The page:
FOR most Malaysians, retiring to a comfortable life is like an impossible dream.
Most have barely enough in their savings to make ends meet when their regular income stops coming in, and many end up in poverty.
The Malaysian Trades Union Congress (MTUC) attributes it to the low salaries that most working class Malaysians earn.
“By and large, Malaysians are not prepared for retirement,” MTUC secretary-general J. Solomon told theSun recently.
Even in the “elite” group, such as banking, there are those who have to continue working up to 10 years after retirement because they need to support themselves, he said, adding that the main problem is that the majority of workers earn very little, resulting in low retirement savings.
A decision by the government to allow Employees Provident Fund (EPF) contributors to dip into their savings to tide them over the current lean period caused by the Covid-19 pandemic will only make things worse.
Some companies also offer very low annual increments. According to Solomon, there are people who have worked for the same company for 20 years but are still earning less than RM2,000 a month.
He said the government was prioritising employers, who are not giving a fair share to those on whose backs their companies were built.
“Top management is always given the bulk of the share, while the ones on the lower rungs are given a very small pool of the income. This is immoral,” he said.
Solomon said larger payouts could be given to those in the bottom levels if reduced bonuses and salaries were given to top management.
He cited the case of the chief executive officer of Genting Group, the country’s only casino operator. In 2018, he reportedly earned RM200 million.
“His salary alone could support a vast majority of the company’s employees, yet they are retrenching 20% of their staff because of Covid-19,” Solomon said.
But the Genting case is more likely the exception rather than the rule. Even so, CEOs in Malaysia are paid vastly more than the average employee.
According to the Securities Commission, the CEO typically makes 17 times more than the average worker in his company.
Last year, former finance minister Lim Guan Eng claimed that CEOs were paid well despite their companies having performed only reasonably well in the market.
Solomon also expressed disappointment that current talk on reskilling and upskilling workers have turned out to be “merely cosmetic”.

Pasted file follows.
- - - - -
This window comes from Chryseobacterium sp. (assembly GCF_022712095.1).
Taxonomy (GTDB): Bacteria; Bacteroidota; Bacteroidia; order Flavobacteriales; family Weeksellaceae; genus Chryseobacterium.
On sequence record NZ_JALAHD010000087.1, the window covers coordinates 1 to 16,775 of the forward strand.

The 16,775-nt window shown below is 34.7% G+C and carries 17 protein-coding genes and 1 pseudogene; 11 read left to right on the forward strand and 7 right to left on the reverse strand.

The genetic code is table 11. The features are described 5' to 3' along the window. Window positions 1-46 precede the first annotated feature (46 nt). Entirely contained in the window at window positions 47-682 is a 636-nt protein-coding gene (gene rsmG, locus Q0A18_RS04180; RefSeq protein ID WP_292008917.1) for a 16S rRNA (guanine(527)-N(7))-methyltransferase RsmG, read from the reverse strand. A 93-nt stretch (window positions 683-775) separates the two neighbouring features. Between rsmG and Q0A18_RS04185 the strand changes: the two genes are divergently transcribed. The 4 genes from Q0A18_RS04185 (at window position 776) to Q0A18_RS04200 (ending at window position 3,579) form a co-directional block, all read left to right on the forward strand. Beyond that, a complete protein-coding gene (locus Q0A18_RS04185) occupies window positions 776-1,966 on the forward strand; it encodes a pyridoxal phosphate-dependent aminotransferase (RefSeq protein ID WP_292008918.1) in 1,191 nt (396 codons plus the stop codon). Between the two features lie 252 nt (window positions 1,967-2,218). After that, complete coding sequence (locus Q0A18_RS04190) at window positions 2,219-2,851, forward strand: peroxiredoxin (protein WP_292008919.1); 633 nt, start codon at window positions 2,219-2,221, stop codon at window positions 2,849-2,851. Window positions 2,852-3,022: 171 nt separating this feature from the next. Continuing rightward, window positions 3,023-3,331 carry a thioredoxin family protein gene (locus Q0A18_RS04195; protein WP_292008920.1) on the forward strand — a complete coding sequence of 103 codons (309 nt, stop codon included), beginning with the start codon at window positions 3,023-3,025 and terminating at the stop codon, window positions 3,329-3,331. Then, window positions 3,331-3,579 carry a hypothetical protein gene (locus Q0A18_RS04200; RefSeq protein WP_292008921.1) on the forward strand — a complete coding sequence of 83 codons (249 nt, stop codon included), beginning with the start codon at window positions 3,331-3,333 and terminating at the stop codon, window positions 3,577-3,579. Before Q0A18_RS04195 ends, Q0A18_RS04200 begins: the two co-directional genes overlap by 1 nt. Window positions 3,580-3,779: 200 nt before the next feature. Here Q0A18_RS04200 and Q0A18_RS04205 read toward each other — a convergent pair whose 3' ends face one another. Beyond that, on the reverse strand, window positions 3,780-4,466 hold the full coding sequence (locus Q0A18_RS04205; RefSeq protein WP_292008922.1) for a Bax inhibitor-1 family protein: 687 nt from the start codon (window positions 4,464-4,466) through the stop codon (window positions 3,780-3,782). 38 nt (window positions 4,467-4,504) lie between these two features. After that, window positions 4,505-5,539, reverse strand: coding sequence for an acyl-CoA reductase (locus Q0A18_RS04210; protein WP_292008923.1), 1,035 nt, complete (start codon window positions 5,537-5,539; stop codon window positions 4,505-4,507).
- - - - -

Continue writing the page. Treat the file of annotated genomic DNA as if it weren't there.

Sunway University Business School professor of economics Dr Yeah Kim Leng agrees that more should be done to help those with lower income.
“Policies should be aimed at increasing the earnings of the B40 and the middle-income groups. Especially as our economy grows, economic returns should cascade down to those in the low income groups,” he told theSun.
“The aim should be for the ‘living wage’ concept as developed by the central bank instead of the minimum wage being used currently,” he added.
Bank Negara Malaysia, in its 2017 Annual Report, said the living wage in Kuala Lumpur ranged from RM2,700 a month for an individual, to RM6,500 monthly for a couple with two children. However, in 2020, the minimum wage in major cities was raised only to RM1,200 per month.
Yeah said another key policy move would be to continue promoting awareness and education on the issue.
“We should focus on raising retirement savings and increasing national income levels,” he said.
Yeah also said the mandatory retirement age should be raised, stating that there would still be plenty of work opportunities for the youth.
“As life expectancy increases, we should follow Singapore and Europe, and increase our retirement age to at least 62 or 63 but it would be better if it could be extended to 65,” he said.
“The common misconception is that this will take away opportunities from our youth. This is untrue. As long as our economy is growing, it would be better if we could put more hands to work,” he said.
Yeah also advised Malaysians to invest as this would increase the number of jobs being created.
“Private investments will create more jobs, especially skilled jobs that would lead to higher wages,” he added.
Finwealth Management Sdn Bhd director of financial planning Felix Neoh said the government could facilitate a better retirement for Malaysians by improving essential services.
“We have customers who draw out the EPF savings to send their children into private universities as access to public universities is often not based on merit,” he claimed.
“Parents are also sending their children to private schools from the kindergarten and primary levels.
“The many changes in direction from the Education Ministry are driving them away from government schools.
“This saps away savings that would otherwise go to retirement,” he said.
Neoh added that although government healthcare services are good, there still is room for improvement.
He claimed that people pay for more costly private medical services because they are not getting what they want from government hospitals.
“And currently, most Malaysians would not be able to afford private medical care if they just depend on savings, due to the high inflation of private medical costs,” he said.
Neoh concluded that it ultimately is the individual’s responsibility to look after his retirement savings.
“Parents should lower their expectations to avoid unnecessary spending, such as overseas education for their children.
Meanwhile, the youth should start saving early as putting aside about RM300 a month for investments can put them in an adequate position for retirement,” he added.